Fortunately other people have more energy than I do today... like David Weinberger, who has live blogged session 1, session 2, session 3, and session 4. The Media Center people have also live blogged the whole thing here. Why duplicate their work? ;-)
Bill Weiss, CEO of the Promar Group, echoed something John Palfrey said at the BJC conference. "Since the age of the caveman," he said, "most change comes from the edge of the radar." In other words, the real innovation and revolutionary new ideas are coming from users and media practitioners (professional and non) who are out in the trenches doing stuff and figuring out new ways what they want to do.. not necessarily thinking about the huge grand scheme of things. (In other words, they are the kinds of people who will not be at these conferences...)
A number of people pointed out that news companies are horrible at technological innovation, because they are not structured to innovate. They're structured to keep doing the same thing. They have no good mechanisms for experimentation - R&D or "product development" as they would say in the tech industry. News companies are also really bad at collaboration - not only internally, but cross-industry.
Gem of the day from Jeff Jarvis: Online news sites should stop thinking of themselves as "things" and more as "places."
Self-effacing comment of the day from Craig Newmark of Craigslist: "I've only ever had one idea."
Jan Schaffer of the J-lab points out that there should be a market and a demand for good, original journalism. Problem is, most professional news media do way too much "me too" journalism: duplicating the same stories and not doing truly original, investigative work.
My main beef: The question of whether "mainstream media" will survive, or whether it should survive, or in what form, or how, is irrelevant. I don't care. I'm sick of arguments about that. What I care about is whether journalism - the process of hunting down factual information and verifying it - survives and thrives somewhere, somehow.
I'm starting to suffer from serious conference-fatigue. Note to self: Time to stop yakking about the future of news and media and time to start actually doing some stuff. Unfortunately, I've got 3 more conferences this month... not good.
We're churning through a number of the usual issues here at the Media Center conference: mainstream media is losing public trust, losing viewers, losing readers. Citizens' media is on the rise. What is the future business model? How do we create a new media ecosystem that helps strengthen (and improve) our democracy?
Will post more about what got said when I get inspired.
"Strengthening the public discourse, and strengthening
democracy, is indeed the common ground shared by professional journalists,
bloggers, wikipedians and others involved in the creation of grassroots media.
The conference established two important things: 1) that
this common ground does indeed exist, and 2) that all are eager to work
together. The goal is to create a better society and better means of giving
citizens both the information they need and the forums of discourse required to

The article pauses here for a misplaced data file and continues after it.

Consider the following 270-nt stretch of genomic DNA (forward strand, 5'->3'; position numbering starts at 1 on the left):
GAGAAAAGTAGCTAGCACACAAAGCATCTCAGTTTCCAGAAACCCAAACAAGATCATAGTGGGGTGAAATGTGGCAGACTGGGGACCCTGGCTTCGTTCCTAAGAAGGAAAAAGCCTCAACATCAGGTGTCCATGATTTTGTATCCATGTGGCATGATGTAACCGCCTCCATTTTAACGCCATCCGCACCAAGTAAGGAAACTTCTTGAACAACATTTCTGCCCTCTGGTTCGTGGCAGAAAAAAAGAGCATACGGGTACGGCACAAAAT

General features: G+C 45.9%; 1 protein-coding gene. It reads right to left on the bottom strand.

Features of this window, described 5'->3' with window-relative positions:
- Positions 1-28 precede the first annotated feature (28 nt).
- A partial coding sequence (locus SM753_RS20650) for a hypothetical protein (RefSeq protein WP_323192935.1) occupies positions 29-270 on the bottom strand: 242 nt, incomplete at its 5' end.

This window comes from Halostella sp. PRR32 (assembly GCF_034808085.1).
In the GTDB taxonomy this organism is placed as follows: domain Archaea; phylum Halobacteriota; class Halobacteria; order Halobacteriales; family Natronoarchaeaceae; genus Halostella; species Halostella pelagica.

hold their leaders truly accountable. Now we need to figure out how to achieve
that goal. This conference has helped point us in the right direction, but the
work – and the journey – has only just begun."
* Mainstream Media (MSM) in the connected society: Will the traditions of professional journalism survive? Should they? What are the implications for society?
* Technology, humanity and the global datastream: What’s going on? How will it benefit society? * We Media, the culture, and the common good: How we know, how we learn, how we trust in the emerging ecosystem of participatory, always-on media.
I'll be giving them a "report-out" on the BJC conference. The handout I've put together is here.
The usual suspects will be there.. I'll be blogging it to the extent I can.
UDATE: The conference is being live-blogged on the Morph blog.
Right-wing blogs, including Little Green Footballs, have moved their sights from CBS to CNN. At the center of the blogstorm are comments made by my former boss Eason Jordan at Davos, in which he alleged that the U.S. military had been targeting journalists in Iraq. See the original post about it by Rony Abovitz (founder of the digital surgery company Z-Kat, attending the forum as a "tech pioneer"), which he posted on the Forumblog - an "unnoficial" blog where World Econ Forum participants posted their impressions and views about sessions they attended. The official WEF summary does not mention Eason's remarks, and there is no transcript or webcast. But I was in the room and Rony's account is consistent with what I heard. I was also contributing to the Forumblog, but to be honest, Jordan happens to be my former boss who promoted me and defended me in some rather sticky situations after my reporting angered the Chinese government. As CNN's "senior statesman" over the years, Eason has done some things I agreed with and other things I wondered about. But at least when it came to China, he was no apologist and defended my reports on human rights abuses and political dissent. So I don't feel that I'm in a position to speak objectively on this issue, especially since I haven't been in Iraq and don't know the real situation on the ground. I would very much like to hear from other journalists working in Iraq. I'd like to hear, particularly, from other CNN reporters working in Iraq. Whether they'll be willing to speak out publicly on this issue is doubtful, but maybe others will. Maybe we'll hear from some of them anonymously. Maybe Kevin Sites and other journalists blogging from Iraq will let us know what they think.
UPDATE: I have emailed people at the World Economic Forum requesting a verbatim transcript of what precisely was said during the panel in question. I have also emailed Eason Jordan asking him whether he'd like to confirm and/or clarify his comments, since I did not record the session myself and my notes are not verbatim.
Jay Rosen is asking Webcred conference participants what concepts had the most impact on us. He will put it all together at Pressthink. This prompted me to refine the thinking I spewed into my last blog post. Here was my response:
One mind change and two epiphanies:
Mind change: Jimmy Wales blew me away. I use wikipedia, know some
wikipedians, and am familiar with wikinews and the controversies
surrounding its start. But like Ethan I thought that we were moving
towards a world of "blogs vs. wikis" and "transparency vs. NPOV". I
have argued in the past that NPOV is impossible and /particularly
/undesirable for citizens' journalism. If people have other dayjobs, and
especially if they work for advocacy organizations or government
offices, their conflicts of interest and biases would be even more
important to disclose than those of professional journalists. But after
listening to Jimbo, I realize that saying "it can't be done" would be
like scoffing at Ted Turner's idea of a 24-hour TV news network. Now I
think: "it just might be possible." I don't know how. But now I realize